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Columbia Man Says Thanks to First Responder ‘Family’ That Saved Him

May 17, 2022

“I remember thinking, ‘This is it. I’m going to die.’” That was what Keith Herzig thought as he rode in a Columbia Volunteer Fire Department ambulance from his home to Hartford Hospital after suffering a heart attack on April 14. Herzig The good news is that he lived to remember having that thought. He lived to say thank you to the firefighters, EMTs and Windham Hospital paramedic Corey Curtis-Gray last Wednesday night at the department’s regular monthly meeting. He lived because the Hartford HealthCare system of care connected Curtis-Gray to Windham Hospital emergency department physician Thomas Gilmore, MD, and together they decided the ambulance should bypass the local hospital and head straight to Hartford. At Hartford Hospital he was brought immediately to the Catheterization Lab where he had three drug-eluting stents placed in his right coronary artery. After being placed into narrowed, diseased peripheral or coronary arteries, these stents slowly release a drug to block cell proliferation. Discharged after only three days, the 66-year-old finished recuperating at home, and just began his cardiac rehab program. He felt strongly about joining the first responders (and his care team from Hartford Hospital in a separate gathering) because -

“I know it’s their job. It’s their job to save me, and to take good care of me. But everybody was just exceptional. I can’t get over how well we were treated by all the doctors and nurses and everyone. And I wanted to say thank you.”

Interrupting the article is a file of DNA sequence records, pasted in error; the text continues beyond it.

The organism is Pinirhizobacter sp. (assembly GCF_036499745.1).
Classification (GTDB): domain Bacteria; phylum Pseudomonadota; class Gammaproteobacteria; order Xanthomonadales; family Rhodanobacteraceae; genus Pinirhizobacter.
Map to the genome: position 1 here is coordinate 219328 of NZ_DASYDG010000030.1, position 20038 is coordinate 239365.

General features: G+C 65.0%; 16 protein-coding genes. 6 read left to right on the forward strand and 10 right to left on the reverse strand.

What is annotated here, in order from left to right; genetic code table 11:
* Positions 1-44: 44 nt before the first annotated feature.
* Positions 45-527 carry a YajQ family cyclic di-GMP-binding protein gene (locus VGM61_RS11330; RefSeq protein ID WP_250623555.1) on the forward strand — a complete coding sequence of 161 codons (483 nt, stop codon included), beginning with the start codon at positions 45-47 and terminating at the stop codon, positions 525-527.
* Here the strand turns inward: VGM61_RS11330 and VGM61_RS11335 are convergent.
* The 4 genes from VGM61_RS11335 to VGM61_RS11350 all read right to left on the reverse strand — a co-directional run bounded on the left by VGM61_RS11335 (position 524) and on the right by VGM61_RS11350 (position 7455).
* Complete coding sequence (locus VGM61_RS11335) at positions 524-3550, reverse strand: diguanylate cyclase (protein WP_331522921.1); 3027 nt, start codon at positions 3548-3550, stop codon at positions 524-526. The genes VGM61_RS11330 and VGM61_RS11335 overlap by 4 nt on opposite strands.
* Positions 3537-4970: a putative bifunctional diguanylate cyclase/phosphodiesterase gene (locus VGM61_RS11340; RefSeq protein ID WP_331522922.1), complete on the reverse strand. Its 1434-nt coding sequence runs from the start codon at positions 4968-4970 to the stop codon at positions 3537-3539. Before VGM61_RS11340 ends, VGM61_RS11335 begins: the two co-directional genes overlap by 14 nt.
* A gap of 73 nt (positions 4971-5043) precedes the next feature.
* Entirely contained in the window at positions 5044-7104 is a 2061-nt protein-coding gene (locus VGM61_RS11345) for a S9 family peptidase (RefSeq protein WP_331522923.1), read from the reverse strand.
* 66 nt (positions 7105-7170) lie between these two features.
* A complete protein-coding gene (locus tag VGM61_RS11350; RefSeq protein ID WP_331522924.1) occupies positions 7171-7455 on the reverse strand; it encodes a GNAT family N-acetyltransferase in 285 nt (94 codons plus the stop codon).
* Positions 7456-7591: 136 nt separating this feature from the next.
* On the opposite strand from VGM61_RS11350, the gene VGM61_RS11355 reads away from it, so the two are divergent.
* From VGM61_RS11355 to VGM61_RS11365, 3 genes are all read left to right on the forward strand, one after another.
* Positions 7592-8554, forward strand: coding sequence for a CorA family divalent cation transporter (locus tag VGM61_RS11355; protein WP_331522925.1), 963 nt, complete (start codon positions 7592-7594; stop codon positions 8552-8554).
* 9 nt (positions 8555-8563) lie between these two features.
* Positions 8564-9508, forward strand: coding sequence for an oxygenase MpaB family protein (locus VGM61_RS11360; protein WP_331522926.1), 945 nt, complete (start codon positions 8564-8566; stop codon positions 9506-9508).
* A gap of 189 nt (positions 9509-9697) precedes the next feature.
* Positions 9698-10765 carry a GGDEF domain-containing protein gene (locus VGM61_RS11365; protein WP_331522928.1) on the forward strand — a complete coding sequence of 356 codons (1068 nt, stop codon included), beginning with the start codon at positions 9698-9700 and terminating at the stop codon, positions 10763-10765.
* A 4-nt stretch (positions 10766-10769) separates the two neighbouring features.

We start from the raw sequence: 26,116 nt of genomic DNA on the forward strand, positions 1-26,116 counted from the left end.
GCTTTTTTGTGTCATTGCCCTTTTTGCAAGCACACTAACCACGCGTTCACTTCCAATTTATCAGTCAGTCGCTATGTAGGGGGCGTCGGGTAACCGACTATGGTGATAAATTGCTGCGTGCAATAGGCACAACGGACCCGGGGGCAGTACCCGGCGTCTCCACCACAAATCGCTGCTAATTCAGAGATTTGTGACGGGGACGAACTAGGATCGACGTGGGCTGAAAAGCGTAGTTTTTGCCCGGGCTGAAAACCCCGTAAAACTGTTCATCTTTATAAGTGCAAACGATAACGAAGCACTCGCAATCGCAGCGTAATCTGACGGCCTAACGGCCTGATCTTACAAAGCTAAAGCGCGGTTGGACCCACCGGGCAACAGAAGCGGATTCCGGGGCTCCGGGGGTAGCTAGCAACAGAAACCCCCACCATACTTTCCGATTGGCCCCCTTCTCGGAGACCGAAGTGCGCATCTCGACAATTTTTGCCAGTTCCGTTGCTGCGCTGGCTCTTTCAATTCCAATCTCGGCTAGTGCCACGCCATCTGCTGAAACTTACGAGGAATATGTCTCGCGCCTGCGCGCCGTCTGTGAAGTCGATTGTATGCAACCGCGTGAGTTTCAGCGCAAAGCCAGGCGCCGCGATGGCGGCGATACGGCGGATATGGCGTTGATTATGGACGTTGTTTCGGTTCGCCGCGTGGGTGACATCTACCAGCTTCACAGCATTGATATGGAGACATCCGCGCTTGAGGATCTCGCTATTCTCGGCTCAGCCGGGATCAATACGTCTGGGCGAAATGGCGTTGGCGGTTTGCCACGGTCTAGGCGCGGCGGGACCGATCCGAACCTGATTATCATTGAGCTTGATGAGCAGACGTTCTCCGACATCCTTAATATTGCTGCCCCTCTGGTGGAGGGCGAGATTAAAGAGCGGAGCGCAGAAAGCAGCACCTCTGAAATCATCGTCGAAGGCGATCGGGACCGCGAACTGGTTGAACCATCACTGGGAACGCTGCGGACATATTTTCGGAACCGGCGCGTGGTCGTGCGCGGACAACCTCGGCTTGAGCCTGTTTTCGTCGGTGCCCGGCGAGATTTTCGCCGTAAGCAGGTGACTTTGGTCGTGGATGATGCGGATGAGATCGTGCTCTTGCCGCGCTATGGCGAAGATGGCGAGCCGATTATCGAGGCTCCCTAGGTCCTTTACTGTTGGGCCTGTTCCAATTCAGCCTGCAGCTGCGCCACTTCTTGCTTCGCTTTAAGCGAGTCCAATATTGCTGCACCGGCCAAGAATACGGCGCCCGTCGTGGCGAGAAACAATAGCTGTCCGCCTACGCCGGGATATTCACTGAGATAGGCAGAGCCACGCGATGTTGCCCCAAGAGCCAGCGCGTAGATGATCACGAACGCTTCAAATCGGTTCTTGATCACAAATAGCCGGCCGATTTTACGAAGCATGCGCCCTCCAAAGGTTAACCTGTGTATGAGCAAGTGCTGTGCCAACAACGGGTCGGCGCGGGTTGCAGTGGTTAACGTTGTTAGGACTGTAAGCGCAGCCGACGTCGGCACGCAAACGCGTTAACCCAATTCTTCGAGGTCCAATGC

Retired after he sold his trucking company in 2015, Keith now works part time for his friend who owns Eric’s Tree Service in Columbia. On April 14, he had a busy day of driving around picking up equipment and bringing it to job sites. He doesn’t do any heavy lifting, just drives the truck. At the end of that day, he was at a job site on Columbia Lake, about five minutes from his home. The crew loaded the equipment onto the truck, and Herzig got behind the wheel. “All of a sudden, it felt like someone hit me with a 2x4,” he said. “I was dizzy, nauseous, flushed, and I had a tremendous pressure in my chest. Not pain. Just pressure.” Despite serving as a volunteer member of the fire department for many years, Herzig told himself he was just dehydrated after the busy, warm day. So he drove to where the equipment needed to be offloaded, waited, then drove to the company’s main office. He felt worse and worse. He drove to his house just down the road, and his wife was outside. He couldn’t even climb the five steps from his garage to his house. He sat while his wife brought him some water and asked if she should call 911. Instead, Herzig told his wife Shari to call a friend who is an EMT. That friend told them to call 911 immediately, and then the first responders began to arrive. Herzig Because of his long affiliation with the department, Herzig knew everyone who was around him. “I remember being in the ambulance, it’s all kind of fuzzy, but I was freezing cold and Corey got me a blanket. And the chief told me afterwards that it was only 24 minutes from my house to Hartford Hospital, and that’s pretty good. That’s fast. “And I swear, at one point during that trip, I had, well, I guess almost had an out-of-body experience. I was looking down at myself on the stretcher and I was shaking and crying and that’s when I thought, this is it. I’m going to die. And I just felt this calm come over me. But then the next thing I was lying on the table in the hospital and you could see my insides on a big screen and they were putting a wire in my artery.” Herzig admits that with all his years volunteering with the fire department, he should’ve known better than to put off calling 911. A full medical exam the week before hadn’t shown any issues with his heart, so he attributes some of his hesitation to that. Paul Pedchenko, EMS Program Coordinator at Windham Hospital, said Herzig’s decision to delay calling 911 is not uncommon. “We always say that if you are feeling chest pain, chest pressure or shortness of breath, you should always call 911 immediately,” Pedchenko said. “The saying is, ‘time is muscle.’ Your heart muscle is being starved of oxygen and blood, and the sooner we can get you to where you need to be to have that oxygen and blood flow restored, the better your recovery will be.”